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Survey: "Suppose a Saudi prince offered you $10 million, no strings attached, but you had to read his press release and listen to what he thought you were doing wrong. Would you take the money on these terms?" 

Now it's interesting if you do the math. We have a way of monetizing fear, at least a lower-bound. If five people say no, that means the fear is worth at least $50 million. Isn't that amazing. I didn't say you had to do anything other than read and listen. I find it so amazing that some people would rather not listen than have $10 million! 

Here's a list of the surveys I've run in the last few months. 

London Times: "Every night for the past month, as Taleban soldiers and police fled the city in fear of airstrikes, the residents of Kandahar came out to enjoy long-forbidden freedoms without fear of punishment by the religious police." 

Here's one of those good ideas you're glad someone else implemented. "When you find a page on the web whose address is too long to paste into an email or other document, you can use our free service to generate a shorter, simpler address." Let's give it a try. Here's a pointer to Stewart Alsop's article on Fortune through the shorterlink service.  

Paul Nakada says they should do caching like Google, and in a post in the w3c-patent discussion, I say that Google should buy them. "Reward the ones with winning ideas. That would accelerate progress for Google, who has carved out a nice position among connoiseurs of the Web. They upgrade the whole Web regularly, and people love them for that." 

I didn't stop there. Here's another reason patents suck.  

On this day two years ago, Edd Dumbill wrote a landmark article about XML interapplication protocols. I forgot we used to have this basic agreement of philosophy. What's happened since then to change that? Why the reliance on BigCo's? Can we find some way to get back into agreement? 

It's really nice to see Microsoft acknowledge SOAP's older brother. "XML-RPC is an easy-to-use standard that enables applications to call remote procedures over the Internet, and is the predecessor of SOAP, which is the standard used in Microsoft's .NET platform for providing Web Services."  

Bloggerbot bridges AIM and Blogger through XML-RPC. Look ma, no UserLand software. Heh. 

Simon Kittle is working on a Python-based interface to Manila via XML-RPC. This is totally in the spirit of Edd's piece, which was written while Manila was in development. 

I have a problem with the word evil being used by mortal human beings to describe other humans. When I hear it, I think "Who does this person think he is?" We're all just human beings here, as far as I know. How can you reconcile your differences with someone you've called evil? Are you god? Do you have a higher moral grounding or purpose? If so, get over it. It's hubris. God, if there is one, can decide if any of us are evil. It's not up to us to know if someone else is evil.  

Another thing. I think Giulani should apologize to the Sheik and ask if he still wants to donate the $10 million to help the recovery in NY. So what if the Sheik wants to say something. This is the land of the free and the home of the brave. We should thank him for sharing his opinion, and listen and maybe learn something. And geez, $10 million is a lot of money. Maybe we can get him to give us $20 million?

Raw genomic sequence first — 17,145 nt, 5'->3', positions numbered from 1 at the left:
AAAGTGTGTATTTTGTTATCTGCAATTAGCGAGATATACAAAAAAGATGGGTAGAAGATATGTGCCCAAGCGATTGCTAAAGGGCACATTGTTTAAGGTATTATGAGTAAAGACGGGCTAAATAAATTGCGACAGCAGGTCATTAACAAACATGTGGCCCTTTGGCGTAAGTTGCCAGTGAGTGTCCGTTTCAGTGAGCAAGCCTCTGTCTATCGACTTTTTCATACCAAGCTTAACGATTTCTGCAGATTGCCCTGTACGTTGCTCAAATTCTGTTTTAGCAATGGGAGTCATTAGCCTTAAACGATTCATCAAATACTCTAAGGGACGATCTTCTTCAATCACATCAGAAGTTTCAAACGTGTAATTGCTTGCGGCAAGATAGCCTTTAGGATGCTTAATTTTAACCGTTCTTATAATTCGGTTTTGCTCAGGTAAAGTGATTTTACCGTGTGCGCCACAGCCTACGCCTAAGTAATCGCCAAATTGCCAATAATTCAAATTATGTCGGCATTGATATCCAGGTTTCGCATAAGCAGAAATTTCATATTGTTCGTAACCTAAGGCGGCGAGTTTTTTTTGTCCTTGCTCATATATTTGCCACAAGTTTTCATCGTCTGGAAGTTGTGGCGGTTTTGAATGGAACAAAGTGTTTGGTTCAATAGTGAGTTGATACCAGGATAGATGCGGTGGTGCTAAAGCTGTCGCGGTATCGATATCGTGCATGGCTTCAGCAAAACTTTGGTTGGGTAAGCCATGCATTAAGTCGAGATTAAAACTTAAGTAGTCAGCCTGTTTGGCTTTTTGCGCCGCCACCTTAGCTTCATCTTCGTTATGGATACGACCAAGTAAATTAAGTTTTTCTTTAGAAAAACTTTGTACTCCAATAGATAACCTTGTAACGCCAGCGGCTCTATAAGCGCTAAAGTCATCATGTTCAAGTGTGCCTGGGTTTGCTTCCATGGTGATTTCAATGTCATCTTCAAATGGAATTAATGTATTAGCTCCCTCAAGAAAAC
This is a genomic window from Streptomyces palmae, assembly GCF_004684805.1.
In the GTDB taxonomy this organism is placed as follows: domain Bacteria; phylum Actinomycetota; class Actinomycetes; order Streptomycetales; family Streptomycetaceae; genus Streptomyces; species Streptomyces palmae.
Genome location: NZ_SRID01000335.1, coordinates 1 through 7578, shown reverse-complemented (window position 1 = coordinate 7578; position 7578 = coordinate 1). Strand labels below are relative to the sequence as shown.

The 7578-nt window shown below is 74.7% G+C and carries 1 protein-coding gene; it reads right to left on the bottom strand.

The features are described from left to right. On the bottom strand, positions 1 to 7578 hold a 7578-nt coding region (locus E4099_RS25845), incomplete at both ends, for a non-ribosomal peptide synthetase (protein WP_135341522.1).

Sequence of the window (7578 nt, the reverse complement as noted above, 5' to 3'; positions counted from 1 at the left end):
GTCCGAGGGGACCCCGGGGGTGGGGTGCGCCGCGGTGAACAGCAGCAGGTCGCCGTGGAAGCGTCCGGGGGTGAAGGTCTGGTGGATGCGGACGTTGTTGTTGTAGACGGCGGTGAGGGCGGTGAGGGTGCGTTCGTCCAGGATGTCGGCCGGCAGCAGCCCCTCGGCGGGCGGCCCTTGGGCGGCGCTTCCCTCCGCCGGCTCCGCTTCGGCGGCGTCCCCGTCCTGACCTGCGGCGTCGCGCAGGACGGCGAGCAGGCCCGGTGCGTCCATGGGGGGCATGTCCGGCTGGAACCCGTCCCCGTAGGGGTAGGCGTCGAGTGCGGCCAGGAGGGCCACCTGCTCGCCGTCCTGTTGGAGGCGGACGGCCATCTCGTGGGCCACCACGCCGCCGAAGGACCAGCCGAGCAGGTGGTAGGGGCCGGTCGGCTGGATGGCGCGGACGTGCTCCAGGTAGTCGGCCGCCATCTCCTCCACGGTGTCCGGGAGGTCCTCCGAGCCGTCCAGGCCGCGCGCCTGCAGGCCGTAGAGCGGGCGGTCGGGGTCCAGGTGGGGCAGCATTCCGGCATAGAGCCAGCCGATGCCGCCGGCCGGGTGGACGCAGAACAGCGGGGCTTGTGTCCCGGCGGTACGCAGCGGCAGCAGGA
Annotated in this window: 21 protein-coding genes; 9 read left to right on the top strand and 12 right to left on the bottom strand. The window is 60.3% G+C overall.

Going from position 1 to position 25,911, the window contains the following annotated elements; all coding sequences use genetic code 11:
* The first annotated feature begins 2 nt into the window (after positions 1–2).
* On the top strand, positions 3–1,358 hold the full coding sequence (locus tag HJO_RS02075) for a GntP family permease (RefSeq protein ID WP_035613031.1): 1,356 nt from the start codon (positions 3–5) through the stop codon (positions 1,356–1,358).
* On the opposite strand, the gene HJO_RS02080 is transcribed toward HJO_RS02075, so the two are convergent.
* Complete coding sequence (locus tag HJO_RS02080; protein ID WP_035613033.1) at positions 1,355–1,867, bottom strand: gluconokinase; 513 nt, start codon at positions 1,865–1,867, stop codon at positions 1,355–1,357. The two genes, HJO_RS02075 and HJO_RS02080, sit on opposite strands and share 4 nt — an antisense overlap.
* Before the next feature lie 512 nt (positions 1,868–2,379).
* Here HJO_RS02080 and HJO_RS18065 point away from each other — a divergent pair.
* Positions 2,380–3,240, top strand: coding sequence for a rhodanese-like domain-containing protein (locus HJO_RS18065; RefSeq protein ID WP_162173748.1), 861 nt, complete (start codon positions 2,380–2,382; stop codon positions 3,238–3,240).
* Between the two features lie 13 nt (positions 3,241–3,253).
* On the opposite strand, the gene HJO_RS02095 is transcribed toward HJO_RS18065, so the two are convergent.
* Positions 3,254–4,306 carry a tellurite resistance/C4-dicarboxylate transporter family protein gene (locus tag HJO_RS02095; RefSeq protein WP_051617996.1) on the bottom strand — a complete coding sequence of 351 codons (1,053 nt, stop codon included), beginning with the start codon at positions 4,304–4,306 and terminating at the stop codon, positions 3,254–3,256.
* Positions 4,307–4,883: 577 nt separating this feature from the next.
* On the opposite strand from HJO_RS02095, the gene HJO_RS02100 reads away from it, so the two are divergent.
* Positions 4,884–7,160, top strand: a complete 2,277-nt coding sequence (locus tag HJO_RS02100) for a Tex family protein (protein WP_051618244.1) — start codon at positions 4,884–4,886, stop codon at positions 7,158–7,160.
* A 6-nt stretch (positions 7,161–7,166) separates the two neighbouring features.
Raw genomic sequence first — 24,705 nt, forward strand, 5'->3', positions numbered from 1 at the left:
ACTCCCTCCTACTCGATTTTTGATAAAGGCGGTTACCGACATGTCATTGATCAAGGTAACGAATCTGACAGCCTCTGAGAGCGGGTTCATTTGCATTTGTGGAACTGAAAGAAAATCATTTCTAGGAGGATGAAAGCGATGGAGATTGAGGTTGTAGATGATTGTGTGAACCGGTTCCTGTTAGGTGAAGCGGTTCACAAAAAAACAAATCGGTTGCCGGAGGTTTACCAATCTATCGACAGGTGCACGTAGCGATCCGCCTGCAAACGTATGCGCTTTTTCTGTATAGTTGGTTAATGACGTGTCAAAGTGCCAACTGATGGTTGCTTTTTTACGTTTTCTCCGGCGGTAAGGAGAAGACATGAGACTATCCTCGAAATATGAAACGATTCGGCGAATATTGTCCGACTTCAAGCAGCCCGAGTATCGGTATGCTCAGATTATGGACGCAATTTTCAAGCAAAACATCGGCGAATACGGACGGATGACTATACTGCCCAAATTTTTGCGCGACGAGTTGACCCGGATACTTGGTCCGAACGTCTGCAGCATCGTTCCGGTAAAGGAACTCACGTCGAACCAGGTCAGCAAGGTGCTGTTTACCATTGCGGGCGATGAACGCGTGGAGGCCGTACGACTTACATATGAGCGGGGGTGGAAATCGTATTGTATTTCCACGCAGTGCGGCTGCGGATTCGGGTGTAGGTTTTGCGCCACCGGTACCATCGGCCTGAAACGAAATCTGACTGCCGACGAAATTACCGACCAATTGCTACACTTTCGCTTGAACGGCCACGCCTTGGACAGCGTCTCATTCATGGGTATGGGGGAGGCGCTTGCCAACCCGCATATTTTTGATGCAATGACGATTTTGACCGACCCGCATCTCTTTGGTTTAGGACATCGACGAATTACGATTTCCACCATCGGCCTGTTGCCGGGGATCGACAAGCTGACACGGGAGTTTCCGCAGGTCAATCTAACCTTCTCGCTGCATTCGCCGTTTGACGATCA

Harry Chapin: "I stashed the bill in my shirt." 

I really enjoyed President Bush's press conference on Thurs night. He said so many things that made me laugh and think "This guy gets it." A reporter asked how he feels about half-hearted help from Syria. (I'm paraphrasing here.) "I'll take help any way I can get it, I'm a results-oriented guy" says our president. Right fucking on. I don't want his pride ending my life. Take the help, and thank them profusely. That's the philosophy of inclusion.  

And rather than running away from the "Why do they hate us so much?" question, he charged right into it. "We're such cool people," he says (again I'm paraphrasing). "I can't believe they don't see that. We'll just have to work on it, talk with them, and explain who we are to them. It's just a misunderstanding." Excellent. Let's work on relating. There's been far too much bluster. Don't hate people because they hate us. Work on why they hate us, and see if there's a bug, and fix it. 

One more thing that made me say "Right On" to my President. Asked why he hasn't met with Yasir Arafat yet, he said he wouldn't appear for a photo-op until there was something to announce. He's holding out for substance. Excellent. Now is the time to do that. These are times of great change. Let's get ready for it. 

One more story. I saw an interview with a career US diplomat. He was asked why we give Mubarak in Egypt $1.5 billion per year in military aid. That was one of the terms of the peace treaty with Israel, he said. We prop up Mubarak to get peace betw Israel and Egypt, and in the same moment, create a war with the citizens he keeps under control. A lesson every programmer knows well. You can't fix a bug by hiding it. Mubarak will be dead someday. Then what? 

Yesterday I asked what news is being masked by the latest outrage. Here's one thing. The Congress is legislating big stuff, out of view of the public. Not a single report about this on the TV networks. 

Ha'aretz: "..enemies of the West using the technology of the West in order to strike at the West." 

Paul Nakada: "One of my friend's colleagues received an envelope at home with some powder in it. She immediately called the department of public health and the FBI. They came and took the powder, told her to thoroughly shower and that they would be back in touch." 


Last update: Saturday, October 13, 2001 at 11:38 AM Eastern.

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